Methods for migrating VMs to a new host without shared storage. Part 2: vCenter Converter Standalone

If you missed Part 1, check it out here.

VMWare vCenter Converter Standalone

VMWare vCenter Converter Standalone is primarily intended to convert physical servers to virtual servers, but it can be used to go V2V as well.

This method doesn’t require VCenter. It’s also free, but does require a my.vmware.com account.

Here are the high-level steps:

  • Download the standalone converter and install on the VM you desire to move. https://my.vmware.com/web/vmware/evalcenter?p=converter
  • If your VM is moving within a secure environment (on the same LAN, perhaps) I recommend disabling SSL as it will make the conversion faster. https://kb.vmware.com/selfservice/microsites/search.do?language=en_US&cmd=displayKC&externalId=2020517
  • When running the tool, don’t forget to right-click ‘Run as Administrator’
  • I typically do a test run for the conversion and let it run for 10-15 minutes during non-peak hours.  This will give me a rough estimate of the time the conversion will take.
  • Schedule downtime for the conversion
  • Stop all relevant services on the server, especially databases.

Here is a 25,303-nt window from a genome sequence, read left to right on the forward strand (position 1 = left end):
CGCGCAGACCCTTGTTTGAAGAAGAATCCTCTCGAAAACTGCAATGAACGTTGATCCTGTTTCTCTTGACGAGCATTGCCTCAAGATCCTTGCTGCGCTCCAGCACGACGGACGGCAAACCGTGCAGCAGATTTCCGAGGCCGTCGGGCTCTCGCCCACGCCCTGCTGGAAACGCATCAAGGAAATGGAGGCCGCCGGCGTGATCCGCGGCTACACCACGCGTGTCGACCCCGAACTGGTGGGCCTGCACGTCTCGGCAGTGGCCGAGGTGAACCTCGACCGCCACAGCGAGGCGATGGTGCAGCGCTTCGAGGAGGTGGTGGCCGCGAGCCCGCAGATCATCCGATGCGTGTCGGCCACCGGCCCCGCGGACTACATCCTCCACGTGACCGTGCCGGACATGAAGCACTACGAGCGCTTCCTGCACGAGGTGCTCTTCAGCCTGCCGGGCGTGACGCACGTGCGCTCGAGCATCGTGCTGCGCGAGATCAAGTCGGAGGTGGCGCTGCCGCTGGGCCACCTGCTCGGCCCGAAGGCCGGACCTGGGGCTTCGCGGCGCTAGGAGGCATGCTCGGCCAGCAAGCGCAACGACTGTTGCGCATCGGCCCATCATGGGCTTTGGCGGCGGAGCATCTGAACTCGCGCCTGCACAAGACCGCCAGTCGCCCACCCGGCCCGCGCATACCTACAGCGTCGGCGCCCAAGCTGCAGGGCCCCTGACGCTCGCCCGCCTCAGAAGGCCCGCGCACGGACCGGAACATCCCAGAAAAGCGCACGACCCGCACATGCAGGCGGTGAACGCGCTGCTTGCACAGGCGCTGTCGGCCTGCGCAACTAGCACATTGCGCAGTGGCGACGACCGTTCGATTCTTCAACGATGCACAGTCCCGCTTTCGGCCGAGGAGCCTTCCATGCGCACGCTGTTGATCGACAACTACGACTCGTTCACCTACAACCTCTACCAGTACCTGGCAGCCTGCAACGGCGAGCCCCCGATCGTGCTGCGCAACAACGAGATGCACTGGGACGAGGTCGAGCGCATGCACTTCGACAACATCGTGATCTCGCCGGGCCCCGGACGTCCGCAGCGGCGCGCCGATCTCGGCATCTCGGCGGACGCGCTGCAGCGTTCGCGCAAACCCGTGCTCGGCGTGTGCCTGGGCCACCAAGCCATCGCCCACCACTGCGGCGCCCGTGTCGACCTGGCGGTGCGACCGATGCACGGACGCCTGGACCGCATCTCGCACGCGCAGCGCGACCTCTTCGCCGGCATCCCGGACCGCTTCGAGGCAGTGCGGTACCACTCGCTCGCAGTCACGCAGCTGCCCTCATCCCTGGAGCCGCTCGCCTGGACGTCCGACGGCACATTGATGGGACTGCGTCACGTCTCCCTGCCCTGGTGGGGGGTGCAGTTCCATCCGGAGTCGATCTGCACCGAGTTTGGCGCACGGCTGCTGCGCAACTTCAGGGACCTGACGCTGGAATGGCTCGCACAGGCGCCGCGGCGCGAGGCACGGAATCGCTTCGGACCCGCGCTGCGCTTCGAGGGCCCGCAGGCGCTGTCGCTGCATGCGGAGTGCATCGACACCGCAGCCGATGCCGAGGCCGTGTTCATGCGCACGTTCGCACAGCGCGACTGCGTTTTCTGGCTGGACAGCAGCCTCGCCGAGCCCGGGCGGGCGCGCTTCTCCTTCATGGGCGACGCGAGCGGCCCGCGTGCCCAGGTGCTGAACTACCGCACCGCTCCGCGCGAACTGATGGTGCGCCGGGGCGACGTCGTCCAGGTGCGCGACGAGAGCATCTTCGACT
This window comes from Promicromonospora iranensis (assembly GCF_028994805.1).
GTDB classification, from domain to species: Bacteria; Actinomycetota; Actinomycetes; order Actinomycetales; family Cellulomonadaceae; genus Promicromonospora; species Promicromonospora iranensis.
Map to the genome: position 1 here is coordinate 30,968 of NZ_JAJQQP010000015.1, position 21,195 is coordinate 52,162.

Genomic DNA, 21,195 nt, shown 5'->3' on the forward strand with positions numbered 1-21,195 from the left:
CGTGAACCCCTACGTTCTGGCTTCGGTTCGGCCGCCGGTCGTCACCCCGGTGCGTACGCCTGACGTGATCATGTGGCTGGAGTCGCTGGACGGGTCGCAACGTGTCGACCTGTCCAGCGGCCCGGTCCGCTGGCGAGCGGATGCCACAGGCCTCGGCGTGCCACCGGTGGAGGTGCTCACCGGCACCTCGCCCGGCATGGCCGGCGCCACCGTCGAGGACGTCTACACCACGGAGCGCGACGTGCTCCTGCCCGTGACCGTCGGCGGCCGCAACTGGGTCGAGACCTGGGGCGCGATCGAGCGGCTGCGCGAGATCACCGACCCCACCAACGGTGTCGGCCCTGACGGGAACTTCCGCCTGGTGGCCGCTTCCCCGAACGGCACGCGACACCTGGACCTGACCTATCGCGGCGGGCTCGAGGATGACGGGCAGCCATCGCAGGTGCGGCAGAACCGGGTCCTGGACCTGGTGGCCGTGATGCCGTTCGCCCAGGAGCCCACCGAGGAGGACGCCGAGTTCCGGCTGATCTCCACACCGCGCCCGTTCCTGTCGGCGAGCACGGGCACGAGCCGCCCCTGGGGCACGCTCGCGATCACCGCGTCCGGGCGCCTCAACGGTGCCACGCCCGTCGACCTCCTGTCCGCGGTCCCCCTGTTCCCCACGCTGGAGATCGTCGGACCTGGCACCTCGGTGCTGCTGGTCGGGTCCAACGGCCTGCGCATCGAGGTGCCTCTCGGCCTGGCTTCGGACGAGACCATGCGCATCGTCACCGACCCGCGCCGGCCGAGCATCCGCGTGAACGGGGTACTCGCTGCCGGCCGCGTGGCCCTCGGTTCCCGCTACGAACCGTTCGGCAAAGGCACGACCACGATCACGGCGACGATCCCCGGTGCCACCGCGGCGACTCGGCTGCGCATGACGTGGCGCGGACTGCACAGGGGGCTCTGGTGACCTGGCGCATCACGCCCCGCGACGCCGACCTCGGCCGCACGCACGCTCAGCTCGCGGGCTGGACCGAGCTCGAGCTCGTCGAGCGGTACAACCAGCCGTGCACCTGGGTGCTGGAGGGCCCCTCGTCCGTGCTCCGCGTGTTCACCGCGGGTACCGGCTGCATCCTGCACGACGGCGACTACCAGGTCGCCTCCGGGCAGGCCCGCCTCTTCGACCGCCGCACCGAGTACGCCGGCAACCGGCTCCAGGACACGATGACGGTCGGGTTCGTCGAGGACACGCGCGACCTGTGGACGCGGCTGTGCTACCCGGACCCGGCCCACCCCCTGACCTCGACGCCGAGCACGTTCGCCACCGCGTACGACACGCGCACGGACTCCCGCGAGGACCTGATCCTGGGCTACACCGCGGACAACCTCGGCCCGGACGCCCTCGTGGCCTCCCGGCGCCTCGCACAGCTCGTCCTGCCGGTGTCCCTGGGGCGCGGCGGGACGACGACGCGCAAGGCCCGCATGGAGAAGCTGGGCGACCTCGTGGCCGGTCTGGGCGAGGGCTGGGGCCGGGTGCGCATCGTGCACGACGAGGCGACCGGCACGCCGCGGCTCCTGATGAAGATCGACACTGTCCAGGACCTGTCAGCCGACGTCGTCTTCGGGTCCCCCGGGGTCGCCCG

• Run the VMWare vCenter Converter Standalone
  • Once complete, power down the source server. I typically edit the properties of the VM to disconnect the NIC. I also turn off auto-start. I also rename the VM, prepending ‘DO_NOT_START’
  • Then, I power up the new server
  • Install VMWare Tools, Reboot
  • Configure static IP
  • Reboot
  • Test application functionality.

A benefit of this method is that you have a failback VM on the original host if absolutely necessary. However, if you have new transactions on a new database, reverting to the old VM would roll these back, which is usually not an option.

The test conversion can give you a pretty good general estimate. So, you can go have dinner and check back in on it after you’re dong eating.

A downside is that some types of servers get a bit cranky when the NIC and IP configuration has changed. Namely, Exchange takes much longer to boot.

Part 3 explores a different type of solution: DoubleTake.

 

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